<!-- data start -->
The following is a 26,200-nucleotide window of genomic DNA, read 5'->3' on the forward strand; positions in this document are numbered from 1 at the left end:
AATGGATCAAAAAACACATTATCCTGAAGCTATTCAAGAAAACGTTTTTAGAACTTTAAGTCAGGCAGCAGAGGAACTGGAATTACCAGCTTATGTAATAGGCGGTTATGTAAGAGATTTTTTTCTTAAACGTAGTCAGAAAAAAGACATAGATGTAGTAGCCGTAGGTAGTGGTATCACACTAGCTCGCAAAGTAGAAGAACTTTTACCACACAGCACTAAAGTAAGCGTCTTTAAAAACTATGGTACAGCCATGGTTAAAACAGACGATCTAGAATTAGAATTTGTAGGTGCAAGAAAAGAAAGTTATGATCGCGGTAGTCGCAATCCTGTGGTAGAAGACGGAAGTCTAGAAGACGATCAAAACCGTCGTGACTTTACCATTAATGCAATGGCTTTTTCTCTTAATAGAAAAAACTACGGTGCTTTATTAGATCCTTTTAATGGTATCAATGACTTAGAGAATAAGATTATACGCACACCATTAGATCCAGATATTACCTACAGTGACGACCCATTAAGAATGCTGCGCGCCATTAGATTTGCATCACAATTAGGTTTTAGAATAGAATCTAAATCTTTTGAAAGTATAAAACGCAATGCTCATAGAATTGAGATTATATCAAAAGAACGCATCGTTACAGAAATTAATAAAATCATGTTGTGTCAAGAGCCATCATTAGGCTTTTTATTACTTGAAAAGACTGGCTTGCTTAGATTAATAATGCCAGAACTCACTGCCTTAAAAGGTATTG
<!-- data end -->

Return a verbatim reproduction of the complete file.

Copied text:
The following is a 26,200-nucleotide window of genomic DNA, read 5'->3' on the forward strand; positions in this document are numbered from 1 at the left end:
AATGGATCAAAAAACACATTATCCTGAAGCTATTCAAGAAAACGTTTTTAGAACTTTAAGTCAGGCAGCAGAGGAACTGGAATTACCAGCTTATGTAATAGGCGGTTATGTAAGAGATTTTTTTCTTAAACGTAGTCAGAAAAAAGACATAGATGTAGTAGCCGTAGGTAGTGGTATCACACTAGCTCGCAAAGTAGAAGAACTTTTACCACACAGCACTAAAGTAAGCGTCTTTAAAAACTATGGTACAGCCATGGTTAAAACAGACGATCTAGAATTAGAATTTGTAGGTGCAAGAAAAGAAAGTTATGATCGCGGTAGTCGCAATCCTGTGGTAGAAGACGGAAGTCTAGAAGACGATCAAAACCGTCGTGACTTTACCATTAATGCAATGGCTTTTTCTCTTAATAGAAAAAACTACGGTGCTTTATTAGATCCTTTTAATGGTATCAATGACTTAGAGAATAAGATTATACGCACACCATTAGATCCAGATATTACCTACAGTGACGACCCATTAAGAATGCTGCGCGCCATTAGATTTGCATCACAATTAGGTTTTAGAATAGAATCTAAATCTTTTGAAAGTATAAAACGCAATGCTCATAGAATTGAGATTATATCAAAAGAACGCATCGTTACAGAAATTAATAAAATCATGTTGTGTCAAGAGCCATCATTAGGCTTTTTATTACTTGAAAAGACTGGCTTGCTTAGATTAATAATGCCAGAACTCACTGCCTTAAAAGGTATTG